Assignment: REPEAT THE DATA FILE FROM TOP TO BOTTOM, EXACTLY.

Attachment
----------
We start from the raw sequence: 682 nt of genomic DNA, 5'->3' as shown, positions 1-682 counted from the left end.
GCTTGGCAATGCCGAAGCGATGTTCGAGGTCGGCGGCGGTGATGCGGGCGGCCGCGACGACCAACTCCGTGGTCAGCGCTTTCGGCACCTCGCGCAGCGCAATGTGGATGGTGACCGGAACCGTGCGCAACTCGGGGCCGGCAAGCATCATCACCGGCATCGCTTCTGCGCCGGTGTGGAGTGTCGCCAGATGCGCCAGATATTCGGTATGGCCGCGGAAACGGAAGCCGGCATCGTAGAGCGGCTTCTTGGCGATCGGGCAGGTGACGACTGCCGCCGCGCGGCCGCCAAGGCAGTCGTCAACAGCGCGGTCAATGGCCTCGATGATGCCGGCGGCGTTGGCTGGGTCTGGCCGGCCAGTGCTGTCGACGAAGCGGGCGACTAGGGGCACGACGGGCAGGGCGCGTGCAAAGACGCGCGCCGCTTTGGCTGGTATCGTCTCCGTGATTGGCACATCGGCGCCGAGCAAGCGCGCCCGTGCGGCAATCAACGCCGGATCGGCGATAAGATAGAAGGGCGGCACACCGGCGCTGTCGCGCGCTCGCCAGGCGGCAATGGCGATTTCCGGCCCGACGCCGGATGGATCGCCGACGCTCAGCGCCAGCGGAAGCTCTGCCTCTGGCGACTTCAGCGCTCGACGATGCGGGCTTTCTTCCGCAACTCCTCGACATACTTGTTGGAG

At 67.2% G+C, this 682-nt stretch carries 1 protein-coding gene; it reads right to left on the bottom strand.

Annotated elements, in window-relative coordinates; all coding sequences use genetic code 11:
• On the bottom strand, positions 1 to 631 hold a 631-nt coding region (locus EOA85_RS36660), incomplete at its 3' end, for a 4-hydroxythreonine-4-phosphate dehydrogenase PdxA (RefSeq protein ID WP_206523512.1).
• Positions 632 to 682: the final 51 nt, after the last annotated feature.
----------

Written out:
We start from the raw sequence: 682 nt of genomic DNA, 5'->3' as shown, positions 1-682 counted from the left end.
GCTTGGCAATGCCGAAGCGATGTTCGAGGTCGGCGGCGGTGATGCGGGCGGCCGCGACGACCAACTCCGTGGTCAGCGCTTTCGGCACCTCGCGCAGCGCAATGTGGATGGTGACCGGAACCGTGCGCAACTCGGGGCCGGCAAGCATCATCACCGGCATCGCTTCTGCGCCGGTGTGGAGTGTCGCCAGATGCGCCAGATATTCGGTATGGCCGCGGAAACGGAAGCCGGCATCGTAGAGCGGCTTCTTGGCGATCGGGCAGGTGACGACTGCCGCCGCGCGGCCGCCAAGGCAGTCGTCAACAGCGCGGTCAATGGCCTCGATGATGCCGGCGGCGTTGGCTGGGTCTGGCCGGCCAGTGCTGTCGACGAAGCGGGCGACTAGGGGCACGACGGGCAGGGCGCGTGCAAAGACGCGCGCCGCTTTGGCTGGTATCGTCTCCGTGATTGGCACATCGGCGCCGAGCAAGCGCGCCCGTGCGGCAATCAACGCCGGATCGGCGATAAGATAGAAGGGCGGCACACCGGCGCTGTCGCGCGCTCGCCAGGCGGCAATGGCGATTTCCGGCCCGACGCCGGATGGATCGCCGACGCTCAGCGCCAGCGGAAGCTCTGCCTCTGGCGACTTCAGCGCTCGACGATGCGGGCTTTCTTCCGCAACTCCTCGACATACTTGTTGGAG

At 67.2% G+C, this 682-nt stretch carries 1 protein-coding gene; it reads right to left on the bottom strand.

Annotated elements, in window-relative coordinates; all coding sequences use genetic code 11:
• On the bottom strand, positions 1 to 631 hold a 631-nt coding region (locus EOA85_RS36660), incomplete at its 3' end, for a 4-hydroxythreonine-4-phosphate dehydrogenase PdxA (RefSeq protein ID WP_206523512.1).
• Positions 632 to 682: the final 51 nt, after the last annotated feature.